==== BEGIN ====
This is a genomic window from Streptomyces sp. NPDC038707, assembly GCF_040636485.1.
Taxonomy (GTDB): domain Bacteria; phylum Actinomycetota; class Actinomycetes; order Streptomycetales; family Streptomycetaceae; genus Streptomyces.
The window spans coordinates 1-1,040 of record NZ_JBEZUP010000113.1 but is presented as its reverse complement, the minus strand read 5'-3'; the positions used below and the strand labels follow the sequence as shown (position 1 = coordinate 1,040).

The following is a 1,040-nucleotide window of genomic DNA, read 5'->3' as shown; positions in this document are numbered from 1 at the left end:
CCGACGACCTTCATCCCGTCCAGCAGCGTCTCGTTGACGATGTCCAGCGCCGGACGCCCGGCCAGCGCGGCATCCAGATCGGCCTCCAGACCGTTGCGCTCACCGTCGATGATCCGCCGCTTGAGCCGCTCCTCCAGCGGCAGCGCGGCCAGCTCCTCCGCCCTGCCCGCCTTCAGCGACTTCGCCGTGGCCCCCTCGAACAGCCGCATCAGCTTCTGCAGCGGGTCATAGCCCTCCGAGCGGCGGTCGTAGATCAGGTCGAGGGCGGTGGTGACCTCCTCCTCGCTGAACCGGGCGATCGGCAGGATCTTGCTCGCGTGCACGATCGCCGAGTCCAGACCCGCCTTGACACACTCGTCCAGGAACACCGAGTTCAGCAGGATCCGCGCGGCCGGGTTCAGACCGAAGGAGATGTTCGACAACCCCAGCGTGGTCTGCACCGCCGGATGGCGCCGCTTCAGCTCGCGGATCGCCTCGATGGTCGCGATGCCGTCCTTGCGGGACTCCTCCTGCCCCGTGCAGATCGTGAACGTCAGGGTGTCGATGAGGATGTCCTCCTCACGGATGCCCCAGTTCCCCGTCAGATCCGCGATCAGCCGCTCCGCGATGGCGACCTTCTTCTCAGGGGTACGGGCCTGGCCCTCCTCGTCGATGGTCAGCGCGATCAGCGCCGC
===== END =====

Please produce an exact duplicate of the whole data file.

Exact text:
This is a genomic window from Streptomyces sp. NPDC038707, assembly GCF_040636485.1.
Taxonomy (GTDB): domain Bacteria; phylum Actinomycetota; class Actinomycetes; order Streptomycetales; family Streptomycetaceae; genus Streptomyces.
The window spans coordinates 1-1,040 of record NZ_JBEZUP010000113.1 but is presented as its reverse complement, the minus strand read 5'-3'; the positions used below and the strand labels follow the sequence as shown (position 1 = coordinate 1,040).

The following is a 1,040-nucleotide window of genomic DNA, read 5'->3' as shown; positions in this document are numbered from 1 at the left end:
CCGACGACCTTCATCCCGTCCAGCAGCGTCTCGTTGACGATGTCCAGCGCCGGACGCCCGGCCAGCGCGGCATCCAGATCGGCCTCCAGACCGTTGCGCTCACCGTCGATGATCCGCCGCTTGAGCCGCTCCTCCAGCGGCAGCGCGGCCAGCTCCTCCGCCCTGCCCGCCTTCAGCGACTTCGCCGTGGCCCCCTCGAACAGCCGCATCAGCTTCTGCAGCGGGTCATAGCCCTCCGAGCGGCGGTCGTAGATCAGGTCGAGGGCGGTGGTGACCTCCTCCTCGCTGAACCGGGCGATCGGCAGGATCTTGCTCGCGTGCACGATCGCCGAGTCCAGACCCGCCTTGACACACTCGTCCAGGAACACCGAGTTCAGCAGGATCCGCGCGGCCGGGTTCAGACCGAAGGAGATGTTCGACAACCCCAGCGTGGTCTGCACCGCCGGATGGCGCCGCTTCAGCTCGCGGATCGCCTCGATGGTCGCGATGCCGTCCTTGCGGGACTCCTCCTGCCCCGTGCAGATCGTGAACGTCAGGGTGTCGATGAGGATGTCCTCCTCACGGATGCCCCAGTTCCCCGTCAGATCCGCGATCAGCCGCTCCGCGATGGCGACCTTCTTCTCAGGGGTACGGGCCTGGCCCTCCTCGTCGATGGTCAGCGCGATCAGCGCCGC